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Delaware man who police blocked from warning of speed trap wins $50K judgment

DOVER, Del. (AP) — Delaware State Police have agreed to pay $50,000 to resolve a federal lawsuit filed by a man who said troopers violated his constitutional rights by preventing him from warning motorists about a speed trap.

A judgment was entered Friday in favor of Jonathan Guessford, 54, who said in the lawsuit that police unlawfully prevented him from engaging in peaceful protest by standing on the roadside and holding up a small cardboard sign reading “Radar Ahead!”

After Guessford raised a middle finger at troopers while driving away from an initial encounter, he was stopped and cited for “improper use of a hand signal.” The charge was later dropped.

The episode on March 11, 2022, was captured on cell phone videos taken by Guessford and included in his complaint, as well as on dashboard cameras in the vehicles of Corporal Stephen Douglas, Trooper Nicholas Gallo and Master Corporal Raiford Box.

Police dashcam audio captures the troopers laughing and giggling at the notion of citing Guessford for using an improper hand turn signal because of the obscene gesture. “He wasn’t making a turn,” Douglas says.

The cell phone video shows troopers approaching Guessford, who was standing in a grassy area next to the shoulder of Route 13 north of Dover. Douglas told Guessford that he was “disrupting traffic,” while Gallo, based on a witness report, said Guessford was “jumping into traffic.”

“You are a liar,” Guessford told Gallo.

“I’m on the side of the road, legally parked, with a sign which is protected by the First Amendment,” he told troopers.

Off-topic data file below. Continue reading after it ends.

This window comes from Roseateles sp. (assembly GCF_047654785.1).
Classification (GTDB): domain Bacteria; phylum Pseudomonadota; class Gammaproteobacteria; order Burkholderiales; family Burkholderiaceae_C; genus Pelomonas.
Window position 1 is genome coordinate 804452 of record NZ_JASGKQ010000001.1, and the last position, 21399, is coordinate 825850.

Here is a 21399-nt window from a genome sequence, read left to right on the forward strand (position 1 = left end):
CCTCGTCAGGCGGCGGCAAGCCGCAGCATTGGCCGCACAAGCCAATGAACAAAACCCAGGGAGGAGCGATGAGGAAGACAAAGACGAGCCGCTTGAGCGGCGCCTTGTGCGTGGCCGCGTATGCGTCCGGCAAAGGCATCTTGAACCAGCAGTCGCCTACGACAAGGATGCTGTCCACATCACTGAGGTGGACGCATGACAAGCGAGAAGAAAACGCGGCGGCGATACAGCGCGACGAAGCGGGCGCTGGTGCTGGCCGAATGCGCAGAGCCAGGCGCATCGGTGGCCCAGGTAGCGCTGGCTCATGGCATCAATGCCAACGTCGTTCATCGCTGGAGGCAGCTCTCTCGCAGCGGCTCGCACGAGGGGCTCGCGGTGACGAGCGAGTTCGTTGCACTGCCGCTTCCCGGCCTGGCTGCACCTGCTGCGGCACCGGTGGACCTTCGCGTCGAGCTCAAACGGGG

Dascham video shows Douglas twice lunging at Guessford to prevent him from raising his sign. Gallo then ripped it from his hands and tore it up.

“Could you stop playing in traffic now?” Gallo sarcastically asked Guessford.

As Guessford drove away, he made an obscene hand gesture at the troopers. Dashcam video shows Douglas racing after him at speeds of more than 100 miles per hour (160 kilometers per hour) in a 55 mph zone, followed closely by Gallo and Box.

“Is there a reason why you were doing that?” Douglas asked Guessford after he pulled him over.

Box told Guessford he was engaging in “disorderly conduct” and opened the front passenger door of Guessford’s vehicle.

“Take it to court. That’s what I want you to do,” Box replied after Guessford told troopers he was going to take legal action. Box also threatened to charge Guessford with resisting arrest.

“We’re going to take you in. We’re going to tow the car, and we’ll call social services for the kid,” Box said, referring to Guessford’s young son, who was with Guessford and witnessed his profanity-laden tirade against the officers. “It’s not a threat, it’s a promise,” Box added.

Box’s dashcam audio also captures his subsequent phone call with a supervisor, Lt. Christopher Popp, in which Box acknowledges that citing Guessford for his hand gesture is “pushing it.”

“You can’t do that,” Popp tells Box. “That will be dropped.”

“Yeah, it’s gonna get dropped,” Box replies. “I told (Douglas) it’s definitely going to get thrown out. … I said, ‘Ah, that’s not really going to fly, buddy.’”

Douglas is heard saying that even if the charge would be dropped, it at least “inconvenienced” Guessford.

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